Bill Gates' Big Water Bill

S E A T T L E

Microsoft billionaire Bill Gates’ mansion went

through a whopping 4.7 million gallons of water last year—enough

to cover his five-acre estate with a flood nearly 3 feet deep and

make him the area’s top residential water user.

SEATTLE (AP)—Microsoft billionaire Bill Gates’ mansion went through a whopping 4.7 million gallons of water last year—enough to cover his five-acre estate with a flood nearly 3 feet deep and make him the area’s top residential water user.

Gates’ home—which includes a 60-foot pool, sauna and indoor-outdoor spa—racked up a $24,828 water bill for 2000, The Seattle Times reported.

The Seattle Public Utilities figures, released under a public-records request by The Times, show the median household uses about 80,000 gallons of water per year.

Groundskeepers at Gates’ $109 million Medina home say they suspect most of the water went to irrigation and the home’s heating and cooling system, family spokesman Trevor Neilson said Friday.

“When they were made aware of the problem, Bill and Melinda were very surprised and very concerned,� he said. “Immediately they asked the staff to look into the cause of the high level of water use.�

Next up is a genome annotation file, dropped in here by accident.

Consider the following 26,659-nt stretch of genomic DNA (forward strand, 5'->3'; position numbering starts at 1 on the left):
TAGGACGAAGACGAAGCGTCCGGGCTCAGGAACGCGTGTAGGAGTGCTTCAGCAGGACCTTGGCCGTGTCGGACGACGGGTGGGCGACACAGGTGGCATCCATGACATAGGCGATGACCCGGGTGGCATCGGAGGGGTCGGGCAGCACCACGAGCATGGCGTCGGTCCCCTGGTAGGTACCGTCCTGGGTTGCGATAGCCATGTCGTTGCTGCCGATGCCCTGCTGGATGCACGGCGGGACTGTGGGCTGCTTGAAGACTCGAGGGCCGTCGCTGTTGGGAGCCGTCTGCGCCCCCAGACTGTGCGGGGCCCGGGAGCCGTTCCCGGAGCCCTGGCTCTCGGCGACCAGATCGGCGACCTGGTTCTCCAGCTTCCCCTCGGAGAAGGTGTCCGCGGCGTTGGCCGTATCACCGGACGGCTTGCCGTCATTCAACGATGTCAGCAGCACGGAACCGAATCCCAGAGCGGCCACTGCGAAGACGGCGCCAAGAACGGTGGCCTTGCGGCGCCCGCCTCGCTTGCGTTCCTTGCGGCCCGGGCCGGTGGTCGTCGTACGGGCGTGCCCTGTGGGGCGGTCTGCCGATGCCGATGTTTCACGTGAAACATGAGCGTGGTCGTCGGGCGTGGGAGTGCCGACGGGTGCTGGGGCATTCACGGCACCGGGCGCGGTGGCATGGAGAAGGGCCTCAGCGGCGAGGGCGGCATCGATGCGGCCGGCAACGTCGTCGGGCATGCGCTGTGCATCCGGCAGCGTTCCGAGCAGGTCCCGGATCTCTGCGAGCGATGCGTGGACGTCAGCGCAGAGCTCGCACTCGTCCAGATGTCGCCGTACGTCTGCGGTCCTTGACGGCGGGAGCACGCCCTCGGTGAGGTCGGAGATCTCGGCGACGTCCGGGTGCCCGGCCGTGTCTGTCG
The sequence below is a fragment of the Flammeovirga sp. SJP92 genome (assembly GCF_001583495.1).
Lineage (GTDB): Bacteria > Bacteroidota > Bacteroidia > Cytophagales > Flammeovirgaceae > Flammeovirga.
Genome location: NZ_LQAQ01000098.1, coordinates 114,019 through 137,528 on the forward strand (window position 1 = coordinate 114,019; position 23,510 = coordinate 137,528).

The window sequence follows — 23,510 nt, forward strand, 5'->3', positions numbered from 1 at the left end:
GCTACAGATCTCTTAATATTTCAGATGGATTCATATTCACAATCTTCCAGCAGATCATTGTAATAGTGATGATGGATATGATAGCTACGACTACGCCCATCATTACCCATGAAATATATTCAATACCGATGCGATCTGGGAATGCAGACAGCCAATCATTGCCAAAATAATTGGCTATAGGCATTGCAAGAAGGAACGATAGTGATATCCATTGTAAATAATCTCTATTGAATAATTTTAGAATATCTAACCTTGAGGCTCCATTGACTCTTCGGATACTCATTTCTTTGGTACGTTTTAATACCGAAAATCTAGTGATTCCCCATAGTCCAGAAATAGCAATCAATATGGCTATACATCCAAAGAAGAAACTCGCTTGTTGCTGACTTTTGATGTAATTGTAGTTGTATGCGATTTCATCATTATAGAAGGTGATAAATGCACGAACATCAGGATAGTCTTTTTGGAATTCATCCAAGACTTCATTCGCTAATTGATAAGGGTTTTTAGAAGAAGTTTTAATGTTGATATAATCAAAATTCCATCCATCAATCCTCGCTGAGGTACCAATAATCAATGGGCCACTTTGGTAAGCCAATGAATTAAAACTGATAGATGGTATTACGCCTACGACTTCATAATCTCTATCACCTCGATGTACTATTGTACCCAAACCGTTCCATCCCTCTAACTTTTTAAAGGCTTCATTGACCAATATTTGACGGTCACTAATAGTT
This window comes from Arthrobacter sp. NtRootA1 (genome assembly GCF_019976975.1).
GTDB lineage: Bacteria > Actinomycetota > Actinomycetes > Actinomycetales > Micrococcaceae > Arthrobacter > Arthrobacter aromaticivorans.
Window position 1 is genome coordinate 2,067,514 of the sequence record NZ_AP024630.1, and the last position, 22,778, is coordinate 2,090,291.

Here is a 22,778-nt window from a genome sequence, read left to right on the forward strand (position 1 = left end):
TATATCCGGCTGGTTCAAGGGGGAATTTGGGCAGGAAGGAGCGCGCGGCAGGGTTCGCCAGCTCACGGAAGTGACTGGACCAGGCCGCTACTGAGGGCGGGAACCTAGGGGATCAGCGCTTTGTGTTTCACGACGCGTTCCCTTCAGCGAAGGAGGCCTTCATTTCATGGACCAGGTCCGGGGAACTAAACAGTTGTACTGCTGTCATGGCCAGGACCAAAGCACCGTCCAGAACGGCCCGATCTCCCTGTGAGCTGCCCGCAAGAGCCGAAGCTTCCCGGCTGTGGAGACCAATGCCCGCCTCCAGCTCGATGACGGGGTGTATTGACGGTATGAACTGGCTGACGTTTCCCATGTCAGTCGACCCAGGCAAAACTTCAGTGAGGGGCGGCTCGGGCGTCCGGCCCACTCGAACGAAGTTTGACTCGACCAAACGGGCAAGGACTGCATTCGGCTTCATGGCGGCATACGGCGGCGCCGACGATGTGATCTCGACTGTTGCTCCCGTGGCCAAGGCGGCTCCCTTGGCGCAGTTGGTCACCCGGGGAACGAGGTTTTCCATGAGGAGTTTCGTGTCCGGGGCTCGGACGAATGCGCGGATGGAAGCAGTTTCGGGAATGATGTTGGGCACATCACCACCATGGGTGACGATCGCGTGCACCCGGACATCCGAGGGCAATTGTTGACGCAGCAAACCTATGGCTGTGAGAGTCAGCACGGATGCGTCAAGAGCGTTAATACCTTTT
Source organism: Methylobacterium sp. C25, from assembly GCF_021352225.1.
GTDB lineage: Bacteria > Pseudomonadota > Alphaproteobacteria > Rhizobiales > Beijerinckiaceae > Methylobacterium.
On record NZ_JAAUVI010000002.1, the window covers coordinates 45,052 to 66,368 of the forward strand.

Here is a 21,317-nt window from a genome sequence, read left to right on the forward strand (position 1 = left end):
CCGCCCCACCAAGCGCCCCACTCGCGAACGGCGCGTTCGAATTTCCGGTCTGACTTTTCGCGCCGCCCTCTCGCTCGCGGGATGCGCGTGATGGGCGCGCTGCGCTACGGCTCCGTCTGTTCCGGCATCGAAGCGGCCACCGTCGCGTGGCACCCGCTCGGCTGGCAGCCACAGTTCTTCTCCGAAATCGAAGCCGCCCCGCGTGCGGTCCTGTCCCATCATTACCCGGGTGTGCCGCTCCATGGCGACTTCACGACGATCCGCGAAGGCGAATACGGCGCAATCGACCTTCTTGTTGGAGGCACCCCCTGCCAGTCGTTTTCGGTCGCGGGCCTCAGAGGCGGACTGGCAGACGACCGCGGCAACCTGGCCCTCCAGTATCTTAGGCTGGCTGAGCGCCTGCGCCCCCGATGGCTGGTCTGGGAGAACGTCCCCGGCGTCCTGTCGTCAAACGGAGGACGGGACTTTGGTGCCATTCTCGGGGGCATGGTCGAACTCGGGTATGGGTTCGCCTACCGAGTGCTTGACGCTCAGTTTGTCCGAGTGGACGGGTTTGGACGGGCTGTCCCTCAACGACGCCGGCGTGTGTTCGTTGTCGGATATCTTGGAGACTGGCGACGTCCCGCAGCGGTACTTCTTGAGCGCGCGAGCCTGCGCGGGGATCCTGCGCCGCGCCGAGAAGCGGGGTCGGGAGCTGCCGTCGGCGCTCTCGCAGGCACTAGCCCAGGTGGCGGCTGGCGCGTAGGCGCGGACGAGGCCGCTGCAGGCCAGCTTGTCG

Neilson said Gates often uses his home for conferences and other large gatherings.

Gov. Gary Locke declared a drought emergency last month. Seattle Public Utilities has asked its residents to reduce water use by 10 percent.

The Gateses, who would save enough water to supply nearly six homes if they cut back that much, are trying to conserve.

“They want their staff to find some sort of long-term changes that can be made to limit the amount of water the property is using,� Neilson said.

The top water user in Seattle proper is aeronautical engineer James Raisbeck, whose 100-year-old home last year went through 1.89 million gallons of water, which is 23 times more than the median household.

He attributes the high amount to a leaky pool and watering his almost 5 acres of lawns and gardens.

“But our lawn, in 2001, is no longer going to be the greenest one in Seattle,� Raisbeck said. “In fact, I wouldn’t be surprised in this was the year brown was in.�

Other top users in Seattle and Bellevue include Keith McCaw, one of McCaw Cellular founder Craig McCaw’s billionaire brothers, with 1.7 million gallons; construction magnate Mario A. Segale, who used 1.1 million gallons; and Skyway Luggage owner Henry Kotkins Jr., with just under 1 million gallons.